Scott’s interest in filmmaking came about by way of a passion for design, which he formally studied at the West Hartlepool College of Art.  After graduating in 1958, he moved to London to attend the Royal College of Art, where he was instrumental in establishing the school’s film department.  1961 saw the production of his very first film, an experimental short called BOY & BICYCLE.  The film was initially financed by RCA to the tune of 65 pounds, and shot in the director’s home turf of West Hartlepool as well as Seaton Carew.  An intensely personal work, BOY & BICYCLE features a young Tony Scott in the title role, playing a curious rascal who aimlessly rides his bike through the empty industrial landscapes of the British Steel North Works and pretends he’s the last person on earth.  Shot on black and white 16mm film on RCA’s standard-issue Bolex, BOY & BICYCLE’s narrative structure is a natural product of shooting without sound, but it also highlights Scott’s inherent proclivity for pictorial storytelling.  What little dialogue Scott employs was dubbed after the fact, favoring handheld cinema-verite style images strung together by a rambling voiceover delivered by Tony in a thick accent that, admittedly, renders the whole thing nearly unintelligible.  BOY & BICYCLE moves along at a brisk clip thanks to the propulsive energy availed by Scott’s shooting handheld and out of the back and sides of a moving vehicle.  John Baker’s music complements the fleet-footed tone, a credit he shares with renowned composer John Barry, who was reportedly so impressed by Scott’s cinematic eye that he recorded a new version of his track, “Onward Christian Spacemen”, for exclusive use in the film.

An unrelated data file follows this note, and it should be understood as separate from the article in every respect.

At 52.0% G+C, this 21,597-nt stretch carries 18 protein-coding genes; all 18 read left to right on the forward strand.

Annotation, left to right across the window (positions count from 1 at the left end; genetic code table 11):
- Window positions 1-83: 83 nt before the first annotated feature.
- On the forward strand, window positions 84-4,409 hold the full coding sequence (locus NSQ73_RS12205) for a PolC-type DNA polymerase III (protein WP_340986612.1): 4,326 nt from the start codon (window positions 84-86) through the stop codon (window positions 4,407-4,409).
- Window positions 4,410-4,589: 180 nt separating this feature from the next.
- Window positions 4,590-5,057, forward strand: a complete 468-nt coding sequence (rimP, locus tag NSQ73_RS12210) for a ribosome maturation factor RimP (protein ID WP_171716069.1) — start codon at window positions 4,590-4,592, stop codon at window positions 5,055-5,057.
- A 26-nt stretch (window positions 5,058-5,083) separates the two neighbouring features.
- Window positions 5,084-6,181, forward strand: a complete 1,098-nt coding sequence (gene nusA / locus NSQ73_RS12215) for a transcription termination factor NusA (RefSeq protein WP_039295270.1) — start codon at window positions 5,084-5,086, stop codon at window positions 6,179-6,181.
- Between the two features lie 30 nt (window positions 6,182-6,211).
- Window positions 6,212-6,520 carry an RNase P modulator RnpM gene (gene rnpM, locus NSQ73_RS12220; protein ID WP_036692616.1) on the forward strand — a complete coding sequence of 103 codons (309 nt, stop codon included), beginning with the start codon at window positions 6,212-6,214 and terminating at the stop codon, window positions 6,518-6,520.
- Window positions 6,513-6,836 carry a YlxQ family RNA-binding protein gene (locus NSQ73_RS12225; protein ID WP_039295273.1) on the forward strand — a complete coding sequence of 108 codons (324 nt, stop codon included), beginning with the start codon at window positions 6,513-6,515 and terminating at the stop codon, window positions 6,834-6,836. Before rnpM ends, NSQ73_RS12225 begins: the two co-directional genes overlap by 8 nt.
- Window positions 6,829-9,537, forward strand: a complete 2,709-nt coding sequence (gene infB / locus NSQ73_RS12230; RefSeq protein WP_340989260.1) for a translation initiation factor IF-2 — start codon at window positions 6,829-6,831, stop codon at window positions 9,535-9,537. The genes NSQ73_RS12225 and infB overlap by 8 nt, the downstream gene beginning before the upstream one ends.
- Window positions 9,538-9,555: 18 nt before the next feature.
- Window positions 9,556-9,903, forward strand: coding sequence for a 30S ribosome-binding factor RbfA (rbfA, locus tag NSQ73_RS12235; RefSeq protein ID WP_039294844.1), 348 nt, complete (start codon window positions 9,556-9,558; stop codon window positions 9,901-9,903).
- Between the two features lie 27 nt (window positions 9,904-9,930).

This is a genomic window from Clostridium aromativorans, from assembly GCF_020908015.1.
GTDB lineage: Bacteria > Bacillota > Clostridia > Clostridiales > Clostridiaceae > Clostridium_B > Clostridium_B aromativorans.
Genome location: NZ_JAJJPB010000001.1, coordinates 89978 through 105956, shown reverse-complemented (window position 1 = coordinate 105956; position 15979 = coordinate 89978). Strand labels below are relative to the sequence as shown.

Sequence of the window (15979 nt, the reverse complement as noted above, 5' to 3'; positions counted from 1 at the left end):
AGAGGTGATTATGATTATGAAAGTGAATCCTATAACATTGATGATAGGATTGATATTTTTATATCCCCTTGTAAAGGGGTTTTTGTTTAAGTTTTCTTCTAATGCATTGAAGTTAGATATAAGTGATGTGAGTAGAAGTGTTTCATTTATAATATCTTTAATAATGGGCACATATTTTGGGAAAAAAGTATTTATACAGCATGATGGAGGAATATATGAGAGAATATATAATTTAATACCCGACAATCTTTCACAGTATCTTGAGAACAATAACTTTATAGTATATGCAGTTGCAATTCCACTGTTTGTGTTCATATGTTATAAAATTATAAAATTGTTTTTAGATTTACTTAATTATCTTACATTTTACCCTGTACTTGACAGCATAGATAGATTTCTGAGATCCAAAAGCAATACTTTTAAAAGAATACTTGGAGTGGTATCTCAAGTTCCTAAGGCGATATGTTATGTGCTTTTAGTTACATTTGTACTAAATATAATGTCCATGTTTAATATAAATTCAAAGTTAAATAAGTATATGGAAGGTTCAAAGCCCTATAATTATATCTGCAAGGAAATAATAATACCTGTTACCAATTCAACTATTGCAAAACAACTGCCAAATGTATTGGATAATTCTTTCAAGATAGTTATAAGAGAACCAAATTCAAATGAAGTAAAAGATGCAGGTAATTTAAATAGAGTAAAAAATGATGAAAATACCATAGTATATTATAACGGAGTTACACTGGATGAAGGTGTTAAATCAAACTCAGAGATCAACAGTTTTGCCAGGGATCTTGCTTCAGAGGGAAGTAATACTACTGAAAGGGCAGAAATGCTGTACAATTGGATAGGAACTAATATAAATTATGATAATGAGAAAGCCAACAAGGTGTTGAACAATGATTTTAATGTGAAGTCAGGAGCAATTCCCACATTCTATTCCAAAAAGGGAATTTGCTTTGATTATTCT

In shooting the film entirely by himself, Scott’s inherent talent for the medium becomes clear.  His later reputation as a visual stylist takes firm root here, boasting compelling compositions and a deft, naturalistic touch with lighting.  It’s also fitting that the fascination with world-building that would shape most of his films starts here with the natural world around him.  BOY & BICYCLE’s sense of place is very clear, with nearly every shot composed to favor the moody, polluted landscape or the quaint structures of an old seaside town.  While shot in 1961, BOY & BICYCLE wouldn’t actually be finished until 1965, after receiving a 250 pound grant by the British Film Institute’s experimental film fund.  BOY & BICYCLE may not quite resemble the artistic voice that has since become iconic in contemporary cinema, but it is nevertheless a milestone work in Scott’s career, serving as a calling card for the burgeoning young director to launch himself out of the minor leagues of amateur student filmmaking.  

BOY & BICYCLE is currently available on Youtube via the embed above.

  1. IMDB Trivia Page
  2. Via Wikipedia: How Winston helped save the nation”. Scotsman.com Living. 6 July 2002. Retrieved 20 December 2010.
  3. Via Wikipedia: Ridley Scott: England and Wales Birth Registration Index”. Family Search.org.
  4. Via Wikipedia: “Sir Ridley Scott”. Monsters-movies.com. Retrieved 20 December 2010.
  5. Via Wikipedia: “Ten Things About… Ridley Scott”. Digital Spy. 19 December 2016.
  6. Via Wikipedia:  “The Blade Runner Connection”. BBC. Retrieved 26 November 2014